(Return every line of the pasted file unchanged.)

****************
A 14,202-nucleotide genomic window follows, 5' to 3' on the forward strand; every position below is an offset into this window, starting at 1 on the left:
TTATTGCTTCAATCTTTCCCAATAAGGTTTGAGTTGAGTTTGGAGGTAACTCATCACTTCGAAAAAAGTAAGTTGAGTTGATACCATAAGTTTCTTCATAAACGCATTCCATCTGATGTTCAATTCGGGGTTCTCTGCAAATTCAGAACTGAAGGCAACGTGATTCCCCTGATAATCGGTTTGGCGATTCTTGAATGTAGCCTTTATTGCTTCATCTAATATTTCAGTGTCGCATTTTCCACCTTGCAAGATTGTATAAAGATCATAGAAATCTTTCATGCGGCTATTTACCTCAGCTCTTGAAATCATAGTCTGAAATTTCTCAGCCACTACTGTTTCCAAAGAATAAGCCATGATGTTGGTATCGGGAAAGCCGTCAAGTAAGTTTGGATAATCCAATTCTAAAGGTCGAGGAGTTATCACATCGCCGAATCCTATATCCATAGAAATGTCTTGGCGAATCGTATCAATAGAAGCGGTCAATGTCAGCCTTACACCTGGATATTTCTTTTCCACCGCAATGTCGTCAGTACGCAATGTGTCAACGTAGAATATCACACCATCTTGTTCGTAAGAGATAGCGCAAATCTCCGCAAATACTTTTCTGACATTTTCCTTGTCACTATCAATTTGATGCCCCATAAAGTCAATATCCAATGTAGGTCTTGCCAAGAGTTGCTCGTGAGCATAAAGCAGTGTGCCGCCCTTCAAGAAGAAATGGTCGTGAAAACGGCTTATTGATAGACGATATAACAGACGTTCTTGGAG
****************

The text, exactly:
A 14,202-nucleotide genomic window follows, 5' to 3' on the forward strand; every position below is an offset into this window, starting at 1 on the left:
TTATTGCTTCAATCTTTCCCAATAAGGTTTGAGTTGAGTTTGGAGGTAACTCATCACTTCGAAAAAAGTAAGTTGAGTTGATACCATAAGTTTCTTCATAAACGCATTCCATCTGATGTTCAATTCGGGGTTCTCTGCAAATTCAGAACTGAAGGCAACGTGATTCCCCTGATAATCGGTTTGGCGATTCTTGAATGTAGCCTTTATTGCTTCATCTAATATTTCAGTGTCGCATTTTCCACCTTGCAAGATTGTATAAAGATCATAGAAATCTTTCATGCGGCTATTTACCTCAGCTCTTGAAATCATAGTCTGAAATTTCTCAGCCACTACTGTTTCCAAAGAATAAGCCATGATGTTGGTATCGGGAAAGCCGTCAAGTAAGTTTGGATAATCCAATTCTAAAGGTCGAGGAGTTATCACATCGCCGAATCCTATATCCATAGAAATGTCTTGGCGAATCGTATCAATAGAAGCGGTCAATGTCAGCCTTACACCTGGATATTTCTTTTCCACCGCAATGTCGTCAGTACGCAATGTGTCAACGTAGAATATCACACCATCTTGTTCGTAAGAGATAGCGCAAATCTCCGCAAATACTTTTCTGACATTTTCCTTGTCACTATCAATTTGATGCCCCATAAAGTCAATATCCAATGTAGGTCTTGCCAAGAGTTGCTCGTGAGCATAAAGCAGTGTGCCGCCCTTCAAGAAGAAATGGTCGTGAAAACGGCTTATTGATAGACGATATAACAGACGTTCTTGGAG